Navigate to your repository using the file explorer for your Linux installation.

Also, find the Homework 0 – Echoargs specification on the course website. Read the specification before proceeding further.

4.1. SpecChecker

Learning goes something like this:

  1. You do something.
  2. You receive feedback.

Your instructor doesn’t want you to spend a lot of time in stage 1 and only a little time in stage 2. So, he has provided a tool called a SpecChecker that you can run as often as you want to see how well you are meeting the homework requirements. This tool isn’t designed to fix your problems for you—only to make you aware of them. You will still have to think.

Back at the terminal, enter your repository directory and make folder echoargs:

cd myrepo
mkdir echoargs
cd echoargs

This directory will be a sibling to specs.

To run the SpecChecker for homework 0, enter this command:


You should receive a message a message about the required script not being found.

4.2. Add echoargs Script

Let’s fix that error by adding an empty file with the appropriate name:

touch echoargs

Run the SpecChecker again. It should complain that permissions aren’t correct. Run this command to give you, the file’s user, execute permissions:

chmod u+x echoargs

Now, open the file for editing and add this text:


echo "It is fun being in the same decade with you."

Franklin Delano Roosevelt wrote this message in a note to Winston Churchill.

Run the SpecChecker again. It will fail, stating your actual output doesn’t match the expected output. If you have installed vim, you can visually compare the files with vimdiff.

Fix your file so that it actually loops through the arguments and echoes them:


for i in $*; do
  echo $i

Run the SpecChecker again. No differences should be detected, but you will be asked if you’ve gotten your modifications up on Bitbucket yet—which you haven’t. You still need to get your code up to Bitbucket so your instructor can grade it.

5. Add Changes

Let’s see what git says of the changes we’ve made:

git status

It should list the current directory (.) as an untracked file. Untracked files are known only locally. Technically, they don’t even exist in your local mirror, only in your working directory. You must add them.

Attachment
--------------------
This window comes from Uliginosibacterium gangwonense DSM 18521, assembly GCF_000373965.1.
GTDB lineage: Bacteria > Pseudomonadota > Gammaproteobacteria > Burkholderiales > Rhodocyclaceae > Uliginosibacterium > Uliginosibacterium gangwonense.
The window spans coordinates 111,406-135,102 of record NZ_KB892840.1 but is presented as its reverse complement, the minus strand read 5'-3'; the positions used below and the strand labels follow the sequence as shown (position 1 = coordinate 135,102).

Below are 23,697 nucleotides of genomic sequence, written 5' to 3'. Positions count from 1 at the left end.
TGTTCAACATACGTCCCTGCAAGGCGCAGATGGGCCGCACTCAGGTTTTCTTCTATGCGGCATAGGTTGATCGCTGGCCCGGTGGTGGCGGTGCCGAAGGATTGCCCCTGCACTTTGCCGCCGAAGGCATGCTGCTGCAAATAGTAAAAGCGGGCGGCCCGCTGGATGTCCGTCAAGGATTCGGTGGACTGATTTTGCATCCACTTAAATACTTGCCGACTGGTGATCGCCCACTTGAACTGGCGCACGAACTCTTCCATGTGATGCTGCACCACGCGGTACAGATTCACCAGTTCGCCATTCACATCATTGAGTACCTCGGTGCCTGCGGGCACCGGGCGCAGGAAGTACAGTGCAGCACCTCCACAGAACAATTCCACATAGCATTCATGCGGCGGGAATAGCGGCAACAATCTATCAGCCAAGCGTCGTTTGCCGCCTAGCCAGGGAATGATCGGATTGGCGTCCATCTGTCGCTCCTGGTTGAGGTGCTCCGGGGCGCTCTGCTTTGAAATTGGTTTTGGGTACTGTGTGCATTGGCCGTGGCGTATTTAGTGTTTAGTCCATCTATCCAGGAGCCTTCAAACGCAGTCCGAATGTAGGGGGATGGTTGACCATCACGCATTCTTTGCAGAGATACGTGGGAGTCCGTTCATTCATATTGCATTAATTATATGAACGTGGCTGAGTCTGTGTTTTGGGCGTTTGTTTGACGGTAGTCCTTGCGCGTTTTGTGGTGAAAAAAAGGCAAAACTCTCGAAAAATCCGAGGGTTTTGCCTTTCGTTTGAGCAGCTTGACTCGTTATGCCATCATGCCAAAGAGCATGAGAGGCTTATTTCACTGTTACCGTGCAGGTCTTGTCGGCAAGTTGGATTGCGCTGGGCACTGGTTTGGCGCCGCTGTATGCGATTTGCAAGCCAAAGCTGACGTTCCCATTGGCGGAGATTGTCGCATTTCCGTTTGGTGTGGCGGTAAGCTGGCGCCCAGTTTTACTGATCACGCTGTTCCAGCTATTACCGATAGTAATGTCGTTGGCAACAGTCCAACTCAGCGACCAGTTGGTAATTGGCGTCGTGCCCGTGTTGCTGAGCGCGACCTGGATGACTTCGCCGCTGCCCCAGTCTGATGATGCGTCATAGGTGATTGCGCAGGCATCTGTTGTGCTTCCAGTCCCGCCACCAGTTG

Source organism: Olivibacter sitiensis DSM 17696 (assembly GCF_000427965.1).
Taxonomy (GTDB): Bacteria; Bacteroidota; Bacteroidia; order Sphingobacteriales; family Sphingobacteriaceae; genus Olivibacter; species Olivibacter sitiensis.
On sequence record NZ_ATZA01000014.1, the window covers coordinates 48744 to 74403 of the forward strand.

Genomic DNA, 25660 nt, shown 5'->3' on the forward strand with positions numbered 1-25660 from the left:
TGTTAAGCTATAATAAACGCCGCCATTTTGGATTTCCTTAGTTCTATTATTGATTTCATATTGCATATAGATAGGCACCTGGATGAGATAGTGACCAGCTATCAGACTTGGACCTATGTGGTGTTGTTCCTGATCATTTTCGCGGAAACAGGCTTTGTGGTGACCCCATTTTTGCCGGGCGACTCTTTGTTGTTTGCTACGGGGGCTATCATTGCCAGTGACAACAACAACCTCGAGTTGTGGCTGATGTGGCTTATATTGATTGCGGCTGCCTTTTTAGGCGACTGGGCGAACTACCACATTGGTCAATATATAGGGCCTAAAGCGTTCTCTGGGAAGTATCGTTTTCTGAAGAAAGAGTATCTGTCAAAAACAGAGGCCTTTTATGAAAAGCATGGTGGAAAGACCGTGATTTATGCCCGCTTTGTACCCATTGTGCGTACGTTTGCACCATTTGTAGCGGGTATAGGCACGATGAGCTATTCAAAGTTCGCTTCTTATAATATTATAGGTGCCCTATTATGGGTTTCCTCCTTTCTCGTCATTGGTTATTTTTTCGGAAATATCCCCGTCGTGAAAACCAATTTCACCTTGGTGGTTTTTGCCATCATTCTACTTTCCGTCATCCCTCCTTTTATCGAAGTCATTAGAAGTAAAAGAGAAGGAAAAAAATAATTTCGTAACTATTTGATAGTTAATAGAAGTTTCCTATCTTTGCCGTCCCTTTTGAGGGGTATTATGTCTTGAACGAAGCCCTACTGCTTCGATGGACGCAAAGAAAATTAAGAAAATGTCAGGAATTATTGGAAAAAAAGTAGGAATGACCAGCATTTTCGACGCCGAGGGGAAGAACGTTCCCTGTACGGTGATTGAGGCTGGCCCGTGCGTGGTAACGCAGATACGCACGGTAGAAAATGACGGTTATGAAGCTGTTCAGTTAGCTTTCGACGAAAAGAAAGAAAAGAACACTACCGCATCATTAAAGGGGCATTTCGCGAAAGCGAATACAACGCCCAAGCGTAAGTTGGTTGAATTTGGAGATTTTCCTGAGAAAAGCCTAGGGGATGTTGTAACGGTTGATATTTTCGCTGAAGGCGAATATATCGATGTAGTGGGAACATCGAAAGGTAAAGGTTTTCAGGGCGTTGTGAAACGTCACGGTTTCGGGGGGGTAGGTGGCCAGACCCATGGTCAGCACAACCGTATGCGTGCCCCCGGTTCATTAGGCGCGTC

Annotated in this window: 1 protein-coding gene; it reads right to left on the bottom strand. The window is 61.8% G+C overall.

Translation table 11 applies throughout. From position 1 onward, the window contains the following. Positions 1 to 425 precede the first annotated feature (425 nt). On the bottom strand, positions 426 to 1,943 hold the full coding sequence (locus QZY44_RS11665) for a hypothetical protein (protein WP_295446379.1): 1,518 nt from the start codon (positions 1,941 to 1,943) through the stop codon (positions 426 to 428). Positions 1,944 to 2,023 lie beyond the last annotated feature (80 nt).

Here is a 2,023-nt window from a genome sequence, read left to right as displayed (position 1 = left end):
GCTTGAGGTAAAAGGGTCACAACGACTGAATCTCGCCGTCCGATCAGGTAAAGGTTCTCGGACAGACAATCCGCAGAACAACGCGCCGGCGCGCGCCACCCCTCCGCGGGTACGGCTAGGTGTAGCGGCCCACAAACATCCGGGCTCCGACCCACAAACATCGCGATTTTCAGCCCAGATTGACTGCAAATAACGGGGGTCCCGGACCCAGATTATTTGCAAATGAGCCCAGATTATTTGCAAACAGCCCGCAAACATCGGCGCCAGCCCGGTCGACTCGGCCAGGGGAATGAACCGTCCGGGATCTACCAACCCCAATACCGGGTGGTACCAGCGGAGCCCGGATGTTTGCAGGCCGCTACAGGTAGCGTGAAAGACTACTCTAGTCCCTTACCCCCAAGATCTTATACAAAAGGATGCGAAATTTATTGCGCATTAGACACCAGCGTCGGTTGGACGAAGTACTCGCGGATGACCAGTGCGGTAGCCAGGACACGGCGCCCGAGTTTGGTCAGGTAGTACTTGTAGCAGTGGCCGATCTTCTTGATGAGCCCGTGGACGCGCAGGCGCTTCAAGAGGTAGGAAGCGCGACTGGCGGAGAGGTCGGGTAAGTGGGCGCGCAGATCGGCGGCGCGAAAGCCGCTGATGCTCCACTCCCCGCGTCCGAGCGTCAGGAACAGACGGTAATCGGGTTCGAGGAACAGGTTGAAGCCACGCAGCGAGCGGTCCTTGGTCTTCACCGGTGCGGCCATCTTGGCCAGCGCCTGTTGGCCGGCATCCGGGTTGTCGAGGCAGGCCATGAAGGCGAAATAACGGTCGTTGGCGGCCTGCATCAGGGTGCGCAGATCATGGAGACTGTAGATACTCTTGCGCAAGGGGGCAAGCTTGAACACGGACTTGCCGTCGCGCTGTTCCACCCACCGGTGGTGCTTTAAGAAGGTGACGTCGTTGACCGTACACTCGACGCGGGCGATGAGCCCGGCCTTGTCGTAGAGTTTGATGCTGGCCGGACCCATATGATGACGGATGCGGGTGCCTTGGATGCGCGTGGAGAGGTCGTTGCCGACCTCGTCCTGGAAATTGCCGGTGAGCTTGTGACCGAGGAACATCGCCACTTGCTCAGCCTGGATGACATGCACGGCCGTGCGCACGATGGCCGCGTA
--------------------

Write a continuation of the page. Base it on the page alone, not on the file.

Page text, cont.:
You often want to bundle a set of related changes together, even if they occur across multiple files. Git provides a staging area or index where you can accumulate up your changes. Let’s add or stage the echoargs script:

git add echoargs

Run git status again and it will report that echoargs is a new file, yet to be committed.

6. Commit

To move files that have been added to the staging area into the local mirror, you must commit them. Run this command to do so:

git commit

You will be prompted to describe the set of changes you have staged. Provide a short but meaningful description.

After the commit succeeds, your changes have made it into the local mirror of your repository!

7. Push

But the local mirror is not synchronized with the remote repository on Bitbucket. You can tell this by running git status. It will report that you are ahead by 1 commit. Run this command to push your commits from the local mirror up to Bitbucket:

git push

8. Verify

Your last step is to verify that the push succeeded. Visit your repository in the web browser. Click on Source and navigate to the echoargs script. If you can see it on Bitbucket’s web page, then so can your instructor—assuming you set up permissions correctly.

9. Wipe Brow

If you only ever use one machine, and neither you nor your instructor ever makes mistakes, this is really all you need to know to use Bitbucket and Git this semester!

Of course, we are mistakers from birth. Continue on to part 3 to learn how to pull down revised SpecCheckers and use multiple machines.